I think this (our lack of willingness and intentionality) is why Christians often fall drastically short of our own expectations in the areas of prayer, Bible study, evangelism, tithing, and the like. We wish that we “had the time” or “had the money” to follow through in these things, but alas, our resources are all tied up. We don’t analyze what’s got them tied up and then compare the importance of these things with different elements of discipleship. Rather than being governed by our values, we usually just follow the inertia of the status quo. It might be laziness that keeps us from making needed changes or it might be workoholism. Either way, being intentional about our priorities (not just knowing what they are, or should be) is essential to being an effective disciple of Jesus Christ.
There’s a rather corny old illustration about time management (which also applies to most areas of stewardship) that I’ve come across about twenty times, and yet it always strikes a chord of truth with me:
An old professor was once addressing a group of top executives on the subject of time management. Rather than just give a lecture, he provided an object lesson by way of an experiment. Pulling out a large empty jar, he proceeded to place tennis ball-sized rocks into it until no more would fit. Turning to his audience, he asked, “Is the jar full?”
“Yes,” they replied.
Without a word, he reached under the podium and pulled out a box of pebbles, which he slowly poured into the jar. The pebbles fell into the cracks between the large rocks and, before long, almost the entire box of pebbles was in the jar, such that not one more would fit. Again he asked, “Is the jar full?”
Having caught on, the executives answered, “No!”
The professor smiled and produced a box of sand, which he very slowly poured into the jar, allowing it to fill in all the space between the large and small stones. He then surveyed the crowd and asked, “Now, what is the point of all this?”
One man in the audience raised his hand and suggested, “You’re telling us that, no matter how full our schedules may seem, we can always fit in more client meetings, more phone calls, more staff training, etc. if we fill in the cracks.”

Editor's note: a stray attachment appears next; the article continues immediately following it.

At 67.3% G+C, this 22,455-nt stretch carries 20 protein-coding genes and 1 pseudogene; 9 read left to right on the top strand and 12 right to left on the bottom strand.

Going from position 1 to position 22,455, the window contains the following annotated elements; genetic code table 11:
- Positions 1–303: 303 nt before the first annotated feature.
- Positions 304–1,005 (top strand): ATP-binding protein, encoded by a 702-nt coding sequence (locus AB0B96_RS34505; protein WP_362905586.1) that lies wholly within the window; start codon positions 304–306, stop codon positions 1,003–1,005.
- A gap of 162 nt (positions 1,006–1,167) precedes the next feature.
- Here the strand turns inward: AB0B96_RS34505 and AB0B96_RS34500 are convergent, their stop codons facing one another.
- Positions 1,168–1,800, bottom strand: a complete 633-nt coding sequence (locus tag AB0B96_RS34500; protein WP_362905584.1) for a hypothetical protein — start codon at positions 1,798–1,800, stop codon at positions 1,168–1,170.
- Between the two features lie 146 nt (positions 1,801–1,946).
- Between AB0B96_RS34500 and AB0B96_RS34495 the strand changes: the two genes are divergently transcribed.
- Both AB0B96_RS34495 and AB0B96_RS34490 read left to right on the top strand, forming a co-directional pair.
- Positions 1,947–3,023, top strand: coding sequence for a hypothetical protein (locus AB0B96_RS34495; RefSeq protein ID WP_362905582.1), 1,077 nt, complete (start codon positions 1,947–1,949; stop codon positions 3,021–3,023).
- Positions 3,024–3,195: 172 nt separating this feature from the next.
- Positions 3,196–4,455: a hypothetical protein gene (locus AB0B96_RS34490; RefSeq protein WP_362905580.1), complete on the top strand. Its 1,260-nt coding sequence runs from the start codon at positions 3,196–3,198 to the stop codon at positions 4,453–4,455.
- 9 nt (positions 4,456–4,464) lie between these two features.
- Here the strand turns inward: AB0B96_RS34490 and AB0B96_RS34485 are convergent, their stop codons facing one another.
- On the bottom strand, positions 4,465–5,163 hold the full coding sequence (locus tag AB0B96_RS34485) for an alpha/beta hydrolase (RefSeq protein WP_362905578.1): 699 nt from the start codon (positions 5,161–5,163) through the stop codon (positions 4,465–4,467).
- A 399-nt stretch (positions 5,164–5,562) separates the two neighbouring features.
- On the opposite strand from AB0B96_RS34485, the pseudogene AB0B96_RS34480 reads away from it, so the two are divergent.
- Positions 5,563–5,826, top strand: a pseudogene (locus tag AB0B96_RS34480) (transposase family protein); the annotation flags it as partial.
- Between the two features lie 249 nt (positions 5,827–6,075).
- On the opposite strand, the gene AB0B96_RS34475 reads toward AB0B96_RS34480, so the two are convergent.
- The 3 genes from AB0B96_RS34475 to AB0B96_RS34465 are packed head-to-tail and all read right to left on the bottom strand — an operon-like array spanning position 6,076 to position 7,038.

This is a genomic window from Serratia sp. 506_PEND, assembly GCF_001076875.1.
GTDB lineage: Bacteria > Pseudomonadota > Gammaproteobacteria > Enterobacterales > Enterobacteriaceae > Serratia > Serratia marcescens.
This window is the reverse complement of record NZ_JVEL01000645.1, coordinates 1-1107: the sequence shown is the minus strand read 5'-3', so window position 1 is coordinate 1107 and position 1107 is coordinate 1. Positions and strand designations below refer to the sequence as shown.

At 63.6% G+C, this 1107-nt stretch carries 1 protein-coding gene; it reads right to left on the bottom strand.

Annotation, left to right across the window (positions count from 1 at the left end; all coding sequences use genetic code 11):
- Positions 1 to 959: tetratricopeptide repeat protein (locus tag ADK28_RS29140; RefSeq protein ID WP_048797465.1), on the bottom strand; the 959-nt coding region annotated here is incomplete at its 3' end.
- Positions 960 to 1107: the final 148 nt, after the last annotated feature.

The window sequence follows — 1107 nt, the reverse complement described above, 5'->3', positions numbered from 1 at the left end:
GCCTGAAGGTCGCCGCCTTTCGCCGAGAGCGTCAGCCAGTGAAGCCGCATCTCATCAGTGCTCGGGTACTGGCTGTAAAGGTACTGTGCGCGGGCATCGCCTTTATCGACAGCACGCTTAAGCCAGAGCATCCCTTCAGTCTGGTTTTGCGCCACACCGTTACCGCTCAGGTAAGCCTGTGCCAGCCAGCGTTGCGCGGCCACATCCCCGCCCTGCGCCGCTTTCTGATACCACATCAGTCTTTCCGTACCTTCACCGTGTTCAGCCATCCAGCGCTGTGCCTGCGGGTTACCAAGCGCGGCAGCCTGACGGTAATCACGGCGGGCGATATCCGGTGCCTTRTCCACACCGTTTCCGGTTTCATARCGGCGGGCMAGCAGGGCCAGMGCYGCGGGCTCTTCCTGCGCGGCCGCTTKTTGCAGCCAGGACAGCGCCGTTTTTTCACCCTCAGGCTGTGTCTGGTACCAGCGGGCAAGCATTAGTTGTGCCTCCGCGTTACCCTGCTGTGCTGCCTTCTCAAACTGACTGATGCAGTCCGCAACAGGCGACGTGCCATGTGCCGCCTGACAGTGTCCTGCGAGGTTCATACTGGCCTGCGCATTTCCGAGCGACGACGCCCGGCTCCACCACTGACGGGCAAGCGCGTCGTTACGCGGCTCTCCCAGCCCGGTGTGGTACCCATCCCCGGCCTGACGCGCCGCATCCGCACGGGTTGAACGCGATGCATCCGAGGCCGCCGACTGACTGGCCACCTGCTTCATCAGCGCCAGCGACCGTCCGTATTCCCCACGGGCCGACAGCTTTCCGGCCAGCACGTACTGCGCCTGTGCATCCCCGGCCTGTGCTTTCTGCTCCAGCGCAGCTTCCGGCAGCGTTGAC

“Wrong,” said the old professor. “The point is that, if we don’t put the big stones in first, we will never be able to fit them in later.”
We all have our “big stones” in our lives—those things that we would identify as top priorities if asked to list them out. Family, health, maybe time with friends. For the Christian, these should include time in prayer, time in the Word, service in the Kingdom, financially supporting missions and ministry. And yet, because we are not intentional about putting them in the jar first, we find that the pebbles and sand of life too often crowd them out.
Television or mindless Internet screen-sucking can steal an evening and give you nothing back in return, and yet we might tell ourselves that we don’t “have time” for personal devotions or exercise or a Bible study group or whatever the big rock is. “I’m only giving 2% to the local church and missions, but I’m stretched as far as I can go,” one might say, even while the sand of satellite TV and web-enabled smart phone payments, along with the pebbles of payemnts on two brand new cars and countless meals out are poured in first, leaving no room for the rocks that we wish marked our lives.
Although God’s resources are infinite, he’s entrusted each of us with only so much time, so much energy, so much material wealth. Stewardship means looking at that finite jar and putting in the big rocks first. I find that I’m continually working on this, re-building my schedule and priorities from the ground up. This sometimes frustrates me, but I suppose it’s better than the alternative. I pray that I’m getting closer and closer to a life that seeks first the Kingdom of Heaven and trusts God to provide the rest—a life where the big stones are placed in the jar before the sands of life fill in every little crack.
And while nobody is perfect, I’d love to reach the level of Martin Luther who used to (unironically) say, “I have so very many things to do today that I can’t afford to spend less than three hours in prayer this morning.” May the priorities of the Kingdom be the biggest rocks in our lives, and may we place them firmly and firstly on the Rock of Jesus Christ.
Soli Deo Gloria,